In several complementary analyses, we have found associations with modeled traffic exposure and incident asthma in this cohort (see abstract citation below, ms in preparation). In a novel analysis, we have found that stress modifies the effect of traffic-modeled exposure and of in utero tobacco smoke exposure (ms in preparation), and preliminary results indicate that commuting time is associated with asthma. We have published results on the effect of wildfire exposures on asthma symptoms in several of our study communities, and we have found these effects to be modified by GSTM1 genotype, information that will be important for the further analysis of traffic related pollution effects. An important paper has been published demonstrating that the traffic exposure metrics developed in the Center are associated with lung function growth in an older cohort.

A relatively consistent pattern of association of traffic exposure with asthma developing in early life and incident asthma developing during school years across multiple cohorts is emerging.

Future Activities:

We plan to finalize case-control and burden of disease analyses, using results from the main analyses of asthma and air pollution. We will finalize genetic analyses. We will be working on a major community forum planned for year 5 by the COTC to highlight results from the Center.


Journal Articles on this Report : 6 Displayed | Download in RIS Format

Other subproject views: All 145 publications 93 publications in selected types All 92 journal articles
Other center views: All 195 publications 127 publications in selected types All 126 journal articles
Type Citation Sub Project Document Sources
Journal Article Gauderman WJ, Vora H, McConnell R, Berhane K, Gilliland F, Thomas D, Lurmann F, Avol E, Kunzli N, Jerrett M, Peters J. Effect of exposure to traffic on lung development from 10 to 18 years of age: a cohort study. Lancet 2007;369(9561):571-577. R831861 (2005)
R831861 (Final)
R831861C001 (2007)
R831861C001 (Final)
R831861C002 (Final)
R831861C003 (2007)
R831861C003 (Final)
R827352 (Final)
R827352C007 (Final)
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  • Journal Article Islam T, Gauderman WJ, Berhane K, McConnell R, Avol E, Peters JM, Gilliland FD. Relationship between air pollution, lung function and asthma in adolescents. Thorax 2007;62(11):957-963. R831861 (Final)
    R831861C001 (2007)
    R831861C001 (Final)
    R831861C002 (Final)
    R831861C003 (2007)
    R831861C003 (Final)
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  • Journal Article Islam T, McConnell R, Gauderman WJ, Avol E, Peters JM, Gilliland FD. Ozone, oxidant defense genes, and risk of asthma during adolescence. American Journal of Respiratory and Critical Care Medicine 2008;177(4):388-395. R831861 (Final)
    R831861C001 (2007)
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  • Journal Article Kunzli N, Perez L, Lurmann F, Hricko A, Penfold B, McConnell R. An attributable risk model for exposures assumed to cause both chronic disease and its exacerbations. Epidemiology 2008;19(2):179-185. R831861 (Final)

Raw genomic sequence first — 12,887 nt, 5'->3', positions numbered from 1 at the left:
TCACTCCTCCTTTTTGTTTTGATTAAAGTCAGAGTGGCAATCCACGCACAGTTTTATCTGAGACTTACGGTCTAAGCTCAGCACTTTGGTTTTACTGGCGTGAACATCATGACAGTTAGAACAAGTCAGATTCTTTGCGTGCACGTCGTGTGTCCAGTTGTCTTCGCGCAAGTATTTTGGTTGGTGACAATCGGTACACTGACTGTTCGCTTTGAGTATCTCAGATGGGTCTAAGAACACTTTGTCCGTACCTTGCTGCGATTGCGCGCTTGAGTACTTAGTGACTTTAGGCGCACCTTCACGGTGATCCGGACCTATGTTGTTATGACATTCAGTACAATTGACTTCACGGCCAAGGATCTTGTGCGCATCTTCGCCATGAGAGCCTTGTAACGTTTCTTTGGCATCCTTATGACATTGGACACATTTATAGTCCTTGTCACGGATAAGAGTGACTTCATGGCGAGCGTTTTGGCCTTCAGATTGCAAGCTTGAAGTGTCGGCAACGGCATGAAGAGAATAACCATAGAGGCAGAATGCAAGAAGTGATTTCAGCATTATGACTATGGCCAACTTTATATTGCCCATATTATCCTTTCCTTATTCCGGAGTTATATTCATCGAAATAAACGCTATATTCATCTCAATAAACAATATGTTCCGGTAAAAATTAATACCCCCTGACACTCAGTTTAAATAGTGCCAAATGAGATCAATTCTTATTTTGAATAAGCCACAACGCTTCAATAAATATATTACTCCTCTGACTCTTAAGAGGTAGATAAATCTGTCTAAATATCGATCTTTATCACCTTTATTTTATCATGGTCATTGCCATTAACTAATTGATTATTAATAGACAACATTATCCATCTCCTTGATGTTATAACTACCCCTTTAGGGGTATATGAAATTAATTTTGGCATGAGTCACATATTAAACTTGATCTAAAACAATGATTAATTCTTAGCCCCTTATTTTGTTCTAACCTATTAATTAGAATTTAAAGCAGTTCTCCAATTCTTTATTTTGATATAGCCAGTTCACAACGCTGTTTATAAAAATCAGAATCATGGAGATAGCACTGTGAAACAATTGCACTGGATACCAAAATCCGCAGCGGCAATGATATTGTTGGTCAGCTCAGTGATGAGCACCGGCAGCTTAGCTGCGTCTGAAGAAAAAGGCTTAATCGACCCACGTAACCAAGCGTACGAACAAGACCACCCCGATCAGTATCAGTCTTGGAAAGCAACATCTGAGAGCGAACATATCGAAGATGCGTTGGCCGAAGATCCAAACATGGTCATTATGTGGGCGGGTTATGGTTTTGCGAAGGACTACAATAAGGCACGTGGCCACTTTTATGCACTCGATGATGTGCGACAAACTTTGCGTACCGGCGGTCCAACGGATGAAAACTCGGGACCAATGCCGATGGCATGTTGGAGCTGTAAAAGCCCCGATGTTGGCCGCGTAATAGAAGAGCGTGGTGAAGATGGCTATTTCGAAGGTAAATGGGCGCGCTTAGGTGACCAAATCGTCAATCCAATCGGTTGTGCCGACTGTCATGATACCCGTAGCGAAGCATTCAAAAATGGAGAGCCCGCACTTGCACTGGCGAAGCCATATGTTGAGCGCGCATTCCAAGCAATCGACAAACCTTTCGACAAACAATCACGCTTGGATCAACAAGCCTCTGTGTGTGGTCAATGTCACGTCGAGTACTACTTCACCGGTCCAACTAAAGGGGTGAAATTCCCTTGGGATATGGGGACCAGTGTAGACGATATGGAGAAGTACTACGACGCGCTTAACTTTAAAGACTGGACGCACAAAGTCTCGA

R831861C001 (2007)
    R831861C001 (Final)
    R831861C002 (Final)
    R831861C003 (Final)
    R827352 (Final)
    R831845 (2005)
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  • Journal Article Molitor J, Jerrett M, Chang CC, Molitor NT, Gauderman J, Berhane K, McConnell R, Lurmann F, Wu J, Winer A, Thomas D. Assessing uncertainty in spatial exposure models for air pollution health effects assessment. Environmental Health Perspectives 2007;115(8):1147-1153. R831861 (Final)
    R831861C001 (2007)
    R831861C001 (Final)
    R831861C002 (Final)
    R831861C003 (Final)
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  • Journal Article Salam MT, Gauderman WJ, McConnell R, Lin PC, Gilliland FD. Transforming growth factor-β1 C-509T polymorphism, oxidant stress, and early-onset childhood asthma. American Journal of Respiratory and Critical Care Medicine 2007;176(12):1192-1199. R831861 (Final)
    R831861C001 (2007)
    R831861C001 (Final)
    R831861C002 (Final)
    R831861C003 (2007)
    R831861C003 (Final)
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  • Abstract: ATS Journals - Abstract
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  • Supplemental Keywords:

    RFA, Health, Scientific Discipline, Air, ENVIRONMENTAL MANAGEMENT, HUMAN HEALTH, Environmental Chemistry, Health Risk Assessment, mobile sources, Biochemistry, Environmental Monitoring, Health Effects, Children's Health, Risk Assessment, asthma, traffic, engine exhaust, community-based intervention, airway disease, respiratory problems, automotive emissions, automotive exhaust, Human Health Risk Assessment, susceptibility, childhood respiratory disease, ambient particle pollution, children's environmental health, outreach and education

    Progress and Final Reports:

    Original Abstract
  • 2004 Progress Report
  • 2005 Progress Report
  • 2006 Progress Report
  • 2008
  • 2009
  • Final Report

  • Main Center Abstract and Reports:

    R831861    USC Center for Children’s Environmental Health

    Subprojects under this Center: (EPA does not fund or establish subprojects; EPA awards and manages the overall grant for this center).
    R831861C001 Urban Air Pollution and Persistent Early Life Asthma
    R831861C002 Pollution-Enhanced Allergic Inflammation and Phase II Enzymes
    R831861C003 Air Pollution, Exhaled Breath Markers, and Asthma in Susceptible Children